The idea for the program came about during a conversation between Haigh and Music Canada President Graham Henderson. “I ran into Graham in 2014,” Haigh explains. “I approached him and said we’re trying to get kids interested in the trades, and we also see the important role that music plays in supporting the trades through hiring them to do all the things behind the scenes.” That led to OCT getting involved in the 2015 Boots and Hearts and Way Home festivals, and to shooting a video aimed at attracting potential participants.

First launched in the Fall of 2015, the program is expected to expand for the 2016 festival season. This year, OCT is also sponsoring Canadian Music Week. “We’ll have a booth there and we’ll talk about the trades behind the scenes,” says Haigh, adding that more segments of the music industry, labels among them, are expressing interest in the program.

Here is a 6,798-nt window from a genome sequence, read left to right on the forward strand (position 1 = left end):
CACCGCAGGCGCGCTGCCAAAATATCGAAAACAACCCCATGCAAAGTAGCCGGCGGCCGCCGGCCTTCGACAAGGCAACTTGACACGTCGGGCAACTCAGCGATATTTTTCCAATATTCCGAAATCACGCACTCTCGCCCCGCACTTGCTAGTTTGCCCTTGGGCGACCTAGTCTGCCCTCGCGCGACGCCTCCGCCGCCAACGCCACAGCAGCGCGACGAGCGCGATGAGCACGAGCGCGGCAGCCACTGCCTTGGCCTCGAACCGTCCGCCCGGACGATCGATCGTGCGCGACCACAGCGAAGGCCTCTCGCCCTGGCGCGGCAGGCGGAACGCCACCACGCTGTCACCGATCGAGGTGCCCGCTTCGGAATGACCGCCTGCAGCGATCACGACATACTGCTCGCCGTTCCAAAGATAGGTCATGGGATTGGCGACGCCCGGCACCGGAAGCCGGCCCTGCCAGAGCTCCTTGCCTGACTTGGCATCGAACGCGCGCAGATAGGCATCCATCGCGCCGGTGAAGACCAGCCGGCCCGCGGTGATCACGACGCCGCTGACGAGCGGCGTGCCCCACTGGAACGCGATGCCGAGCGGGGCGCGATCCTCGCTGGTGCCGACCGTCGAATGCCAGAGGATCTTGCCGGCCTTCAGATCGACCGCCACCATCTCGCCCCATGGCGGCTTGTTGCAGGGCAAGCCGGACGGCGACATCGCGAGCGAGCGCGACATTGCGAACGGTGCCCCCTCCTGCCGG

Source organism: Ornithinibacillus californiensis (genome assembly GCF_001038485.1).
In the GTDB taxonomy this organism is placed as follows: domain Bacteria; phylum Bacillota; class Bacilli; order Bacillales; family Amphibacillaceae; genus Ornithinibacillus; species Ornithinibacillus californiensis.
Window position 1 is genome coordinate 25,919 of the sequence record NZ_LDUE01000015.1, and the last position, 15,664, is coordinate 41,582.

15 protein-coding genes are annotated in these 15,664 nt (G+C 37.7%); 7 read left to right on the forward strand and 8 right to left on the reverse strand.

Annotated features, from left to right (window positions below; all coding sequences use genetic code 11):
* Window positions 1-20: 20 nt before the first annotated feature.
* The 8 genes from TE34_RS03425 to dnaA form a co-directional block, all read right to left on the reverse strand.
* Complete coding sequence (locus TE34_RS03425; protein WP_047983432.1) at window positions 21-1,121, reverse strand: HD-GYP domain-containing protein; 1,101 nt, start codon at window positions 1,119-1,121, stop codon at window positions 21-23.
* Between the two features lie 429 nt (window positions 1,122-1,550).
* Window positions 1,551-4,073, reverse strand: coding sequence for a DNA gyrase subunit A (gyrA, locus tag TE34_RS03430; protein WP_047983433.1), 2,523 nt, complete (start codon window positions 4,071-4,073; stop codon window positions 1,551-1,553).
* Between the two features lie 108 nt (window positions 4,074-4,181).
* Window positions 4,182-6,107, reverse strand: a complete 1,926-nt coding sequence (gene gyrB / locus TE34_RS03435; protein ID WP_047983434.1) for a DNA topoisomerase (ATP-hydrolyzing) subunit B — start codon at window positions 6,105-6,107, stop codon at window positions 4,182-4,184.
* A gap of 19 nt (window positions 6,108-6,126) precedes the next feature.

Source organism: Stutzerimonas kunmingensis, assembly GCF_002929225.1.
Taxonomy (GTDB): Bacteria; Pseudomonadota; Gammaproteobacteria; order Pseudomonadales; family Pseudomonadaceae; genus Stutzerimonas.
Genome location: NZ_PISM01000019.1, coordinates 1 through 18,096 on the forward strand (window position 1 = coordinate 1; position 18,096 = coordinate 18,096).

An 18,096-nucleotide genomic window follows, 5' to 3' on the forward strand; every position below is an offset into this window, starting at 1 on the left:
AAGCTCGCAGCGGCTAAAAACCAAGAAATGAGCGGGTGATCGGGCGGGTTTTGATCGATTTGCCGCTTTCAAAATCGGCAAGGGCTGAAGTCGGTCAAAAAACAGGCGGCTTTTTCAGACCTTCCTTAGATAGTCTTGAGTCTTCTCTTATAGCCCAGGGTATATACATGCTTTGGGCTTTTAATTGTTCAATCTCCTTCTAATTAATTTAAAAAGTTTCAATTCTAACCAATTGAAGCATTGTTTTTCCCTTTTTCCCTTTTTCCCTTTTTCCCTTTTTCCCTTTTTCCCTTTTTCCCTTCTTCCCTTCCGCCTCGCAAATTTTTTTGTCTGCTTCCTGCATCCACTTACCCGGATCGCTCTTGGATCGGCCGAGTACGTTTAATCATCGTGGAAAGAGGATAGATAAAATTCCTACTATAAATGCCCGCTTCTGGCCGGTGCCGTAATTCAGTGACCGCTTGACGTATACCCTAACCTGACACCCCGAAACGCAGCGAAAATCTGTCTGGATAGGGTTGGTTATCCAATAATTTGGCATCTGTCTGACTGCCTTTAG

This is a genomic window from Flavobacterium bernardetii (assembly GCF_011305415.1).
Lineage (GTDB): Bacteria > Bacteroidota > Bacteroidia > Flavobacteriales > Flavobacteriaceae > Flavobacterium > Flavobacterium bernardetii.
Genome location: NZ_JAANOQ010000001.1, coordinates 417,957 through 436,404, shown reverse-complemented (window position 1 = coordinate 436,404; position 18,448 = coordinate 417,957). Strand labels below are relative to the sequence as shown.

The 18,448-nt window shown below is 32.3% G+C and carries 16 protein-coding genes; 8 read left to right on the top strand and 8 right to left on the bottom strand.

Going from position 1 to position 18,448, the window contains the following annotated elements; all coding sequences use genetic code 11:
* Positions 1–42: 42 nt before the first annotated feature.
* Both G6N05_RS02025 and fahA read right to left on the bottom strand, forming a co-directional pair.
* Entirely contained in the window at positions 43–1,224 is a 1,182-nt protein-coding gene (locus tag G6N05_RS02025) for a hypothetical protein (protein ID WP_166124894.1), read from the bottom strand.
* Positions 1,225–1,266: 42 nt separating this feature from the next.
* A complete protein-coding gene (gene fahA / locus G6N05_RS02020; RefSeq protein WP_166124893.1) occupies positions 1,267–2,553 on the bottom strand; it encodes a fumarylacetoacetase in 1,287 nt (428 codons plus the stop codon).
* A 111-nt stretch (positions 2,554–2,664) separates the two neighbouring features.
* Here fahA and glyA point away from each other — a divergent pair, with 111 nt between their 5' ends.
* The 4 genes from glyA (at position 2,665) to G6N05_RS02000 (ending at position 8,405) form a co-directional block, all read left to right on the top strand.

Bluntly, for musicians to get a sense of how important the trades are to making anything from an indoor concert, to festivals, to club shows happen is a valuable experience, regardless of what segment of the industry they’d like to work in. The more a performer knows about the challenges the tradespeople behind a show face, the more they’re likely to recognize that you’re in it together – making for a unified effort to ensure that the audience has the best experience they possibly can.